Denise Morris hosts this episode of the Old Mole, which includes the following segments:
Power Battles in Maine: Bill Resnick interviews Matthew Cannon, a leader of a Maine ballot Initiative campaign that successfully prohibited the construction of a superhigh voltage electricity line. The initiative won by a stunning margin of 60% to 40%. The immense power grid would have cut a huge swath through the pristine forests of Maine to bring electricity from mega-dams in Quebec to Massachusetts. Maine's big utilities are challenging the win in the courts. But win or lose, the Sierra Club and other sponsors of the initiative are now collecting signatures for a second initiative to take over Central Maine Power, the state’s largest Investor Owned Utility. They seek to replace it with a large cooperative of many smaller cooperatives, who are committed to building out local solar and wind power.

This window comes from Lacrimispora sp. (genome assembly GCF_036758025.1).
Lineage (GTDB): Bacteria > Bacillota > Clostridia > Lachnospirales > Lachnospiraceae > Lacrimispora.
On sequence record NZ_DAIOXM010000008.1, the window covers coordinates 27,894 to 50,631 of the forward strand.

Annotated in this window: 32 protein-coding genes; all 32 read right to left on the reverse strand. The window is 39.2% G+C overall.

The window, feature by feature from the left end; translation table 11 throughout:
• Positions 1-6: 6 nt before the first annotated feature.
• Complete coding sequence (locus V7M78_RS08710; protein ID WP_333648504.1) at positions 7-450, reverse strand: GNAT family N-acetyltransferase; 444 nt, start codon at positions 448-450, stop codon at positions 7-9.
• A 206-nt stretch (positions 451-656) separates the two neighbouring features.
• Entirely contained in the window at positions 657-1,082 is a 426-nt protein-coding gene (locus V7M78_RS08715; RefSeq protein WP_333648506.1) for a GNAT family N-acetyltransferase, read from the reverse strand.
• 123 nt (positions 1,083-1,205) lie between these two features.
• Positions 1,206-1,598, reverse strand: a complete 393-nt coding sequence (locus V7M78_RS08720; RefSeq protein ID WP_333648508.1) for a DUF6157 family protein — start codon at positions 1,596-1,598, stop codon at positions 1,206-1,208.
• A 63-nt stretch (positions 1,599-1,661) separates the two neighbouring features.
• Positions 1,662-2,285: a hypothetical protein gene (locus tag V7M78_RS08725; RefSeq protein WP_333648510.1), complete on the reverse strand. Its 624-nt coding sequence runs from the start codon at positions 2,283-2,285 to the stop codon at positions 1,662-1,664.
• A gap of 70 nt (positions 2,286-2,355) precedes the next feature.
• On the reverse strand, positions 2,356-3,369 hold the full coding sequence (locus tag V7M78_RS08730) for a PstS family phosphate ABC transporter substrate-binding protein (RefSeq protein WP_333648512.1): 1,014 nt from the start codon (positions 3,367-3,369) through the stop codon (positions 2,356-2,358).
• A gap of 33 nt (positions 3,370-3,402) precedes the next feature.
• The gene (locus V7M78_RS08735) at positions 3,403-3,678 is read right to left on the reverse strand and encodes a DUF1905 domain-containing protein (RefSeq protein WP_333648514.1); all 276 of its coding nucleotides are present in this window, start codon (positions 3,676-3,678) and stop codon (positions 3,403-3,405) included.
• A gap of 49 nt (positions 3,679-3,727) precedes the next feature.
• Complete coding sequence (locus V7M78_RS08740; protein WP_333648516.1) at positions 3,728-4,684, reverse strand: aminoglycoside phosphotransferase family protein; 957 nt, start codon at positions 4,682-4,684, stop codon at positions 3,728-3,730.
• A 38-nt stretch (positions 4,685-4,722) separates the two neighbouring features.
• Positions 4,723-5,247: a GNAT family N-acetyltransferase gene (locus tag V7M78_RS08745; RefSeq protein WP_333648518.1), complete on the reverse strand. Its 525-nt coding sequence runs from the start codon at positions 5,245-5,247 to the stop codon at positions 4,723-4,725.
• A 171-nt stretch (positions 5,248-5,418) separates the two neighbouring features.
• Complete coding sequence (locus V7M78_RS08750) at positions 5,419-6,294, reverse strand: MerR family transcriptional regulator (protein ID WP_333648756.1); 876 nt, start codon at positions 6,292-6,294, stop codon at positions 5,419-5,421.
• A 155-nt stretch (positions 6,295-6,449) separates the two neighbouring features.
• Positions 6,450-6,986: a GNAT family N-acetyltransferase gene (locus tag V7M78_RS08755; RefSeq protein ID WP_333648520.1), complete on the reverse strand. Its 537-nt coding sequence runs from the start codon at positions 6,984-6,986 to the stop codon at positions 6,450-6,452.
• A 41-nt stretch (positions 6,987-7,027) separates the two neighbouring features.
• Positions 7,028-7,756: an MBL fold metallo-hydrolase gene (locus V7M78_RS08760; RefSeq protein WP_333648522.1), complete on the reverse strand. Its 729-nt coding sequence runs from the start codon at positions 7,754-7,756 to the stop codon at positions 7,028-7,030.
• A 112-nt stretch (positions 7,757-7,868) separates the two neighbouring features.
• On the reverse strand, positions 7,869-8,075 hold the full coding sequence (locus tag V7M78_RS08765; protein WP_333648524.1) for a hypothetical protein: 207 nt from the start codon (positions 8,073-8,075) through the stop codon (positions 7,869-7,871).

DiaTribe: Jan Haaken talks with AJ Wone about his film, “DiaTribe”, which screens this Friday evening, February 4th, at the Hollywood theater as part of the Cascade Festival of African Films. Tracing the evolution of hip-hop dance from traditional origins in Africa, “DiaTribe” features the music and wisdom of Ghanian Master Drummer and Portland legend, Obo Addy. Wone is a filmmaker, performing artist and historian with an emphasis on the oral and eurhythmic traditions of storytelling. He has independently produced, written and directed theater, film and television between his native roots in L.A. and the Pacific Northwest. For more, including an archive of Afro American films, see the Department of Afro American Research, Arts, and Culture.
Outlook in Nicaragua: Luisa Martinez interviews author, lawyer, and peace activist Dan Kovalik about his recent trip to Nicaragua for the inauguration of President Daniel Ortega. Luisa and Dan discuss the long, dark shadow the US has cast over the Nicaraguan people, the characteristics of the Nicaraguan revolution, and possibilities for the future.